Tag Archives: tour

“Stripped Tour”, Meet Culture Room! – Starring Phil Barnes and We the Kings

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We arrived early and were lucky enough to make our way to the middle of the venue, just five people from the front. The bottoms of my feet were starting to ache from my heeled leather boots, but I shook off the feeling to maintain my place in the crowd. If any of you have been to an intimate venue, you know that it’s almost impossible to retain a spot if you leave for a moment. The concert go-ers were packed like sardines, and I had to wonder whether it was a hand or someone’s chest rubbing up against my back.

After thirty minutes or so of listening to some pretty vintage bands that I can honestly say I’ve never heard (for good reason), the lights began to flicker. The crowd was growing restless and you could feel the excited energy growing as we awaited the performance. I was under the impression that the show would strictly be We the Kings, but was pleasantly surprised by the stage entrance of an artist I had never seen or heard before: Phil Barnes.

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At first impression, he was handsome. Well dressed, a little scruffy, and it was apparent that, unlike many other music artists, he was humble even when on stage, in the spotlight. He began to strum, and suddenly the whole venue fell in silence. The warmth he brought to the stage could be felt for miles. He captured our attention and, despite everyone initially coming to the show to see We the Kings, cultivated a new group of diehard fans, me being one of them. However, I did have to roll my eyes from time to time between songs, as the rest of the crowd was still focused on the fact that he was attractive. “You’re hot!” they’d shout, laughing amongst themselves. His performance had me absorbing and internalizing the lyrics, swaying and singing along. I don’t think We the Kings could’ve ever had a better preliminary performance. Phil Barnes is a talent worth recognizing.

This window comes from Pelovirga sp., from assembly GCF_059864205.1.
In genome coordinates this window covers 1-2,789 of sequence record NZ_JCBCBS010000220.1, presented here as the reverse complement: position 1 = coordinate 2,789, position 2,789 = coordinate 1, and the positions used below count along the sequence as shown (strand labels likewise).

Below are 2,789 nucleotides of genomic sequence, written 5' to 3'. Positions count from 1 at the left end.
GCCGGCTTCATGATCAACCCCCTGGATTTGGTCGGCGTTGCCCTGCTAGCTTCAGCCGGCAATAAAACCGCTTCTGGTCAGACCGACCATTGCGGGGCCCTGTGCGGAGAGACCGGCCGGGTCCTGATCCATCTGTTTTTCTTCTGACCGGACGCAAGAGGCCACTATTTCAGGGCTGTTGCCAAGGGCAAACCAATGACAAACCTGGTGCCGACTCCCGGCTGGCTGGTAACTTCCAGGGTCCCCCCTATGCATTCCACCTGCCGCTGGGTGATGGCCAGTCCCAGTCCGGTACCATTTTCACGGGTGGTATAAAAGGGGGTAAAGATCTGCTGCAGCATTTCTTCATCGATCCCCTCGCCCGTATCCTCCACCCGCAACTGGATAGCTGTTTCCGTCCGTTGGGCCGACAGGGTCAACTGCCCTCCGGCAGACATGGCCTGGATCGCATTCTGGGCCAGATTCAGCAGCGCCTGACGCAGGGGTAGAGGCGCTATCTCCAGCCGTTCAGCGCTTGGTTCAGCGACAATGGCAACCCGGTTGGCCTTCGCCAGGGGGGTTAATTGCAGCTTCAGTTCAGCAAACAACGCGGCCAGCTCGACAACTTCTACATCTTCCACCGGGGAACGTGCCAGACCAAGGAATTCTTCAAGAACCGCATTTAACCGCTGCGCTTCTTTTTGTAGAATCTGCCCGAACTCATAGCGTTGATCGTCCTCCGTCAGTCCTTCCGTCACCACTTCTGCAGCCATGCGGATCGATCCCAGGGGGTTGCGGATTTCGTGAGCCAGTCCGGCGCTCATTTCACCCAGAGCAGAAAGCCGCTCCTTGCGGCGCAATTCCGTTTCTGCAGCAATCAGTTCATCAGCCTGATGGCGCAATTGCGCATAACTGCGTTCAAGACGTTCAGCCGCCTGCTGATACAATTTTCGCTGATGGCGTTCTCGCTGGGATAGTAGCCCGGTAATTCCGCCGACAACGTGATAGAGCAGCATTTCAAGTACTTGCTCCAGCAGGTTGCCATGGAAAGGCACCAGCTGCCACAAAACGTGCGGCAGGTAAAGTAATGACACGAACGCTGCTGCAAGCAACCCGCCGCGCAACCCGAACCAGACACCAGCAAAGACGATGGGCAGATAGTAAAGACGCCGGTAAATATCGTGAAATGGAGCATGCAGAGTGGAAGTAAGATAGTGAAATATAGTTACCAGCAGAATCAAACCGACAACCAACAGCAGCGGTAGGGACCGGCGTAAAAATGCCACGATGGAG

Shortly after, We the Kings made their way to the stage. This has been about the sixth time I’ve seen them live, but this time around, I would have to say, was better than the other performances I’ve seen by them. Three of the guys in the band, Charles Trippy, Danny Duncan, and Travis Clark, have YouTube channels which they essentially post their entire lives on, documenting each day through their vlogs. From watching these videos, you see the kind of friendship they have amongst themselves. The intimacy of the venue and the small-scale show cultivated their humor in a way that I had yet to see beyond their channels. It wasn’t just their music. The audience got to see the kind of people they were. Their silly jokes, banter amongst themselves and toward the crowd, and the awkward moments when the rain stick took the stage and blew everyone out of the water. I was so moved by the music that I only noticed the uncomfortable bruised feeling on my soles once I was able to make my way back to our car. You know it’s a good show when you forget that you’re in pain!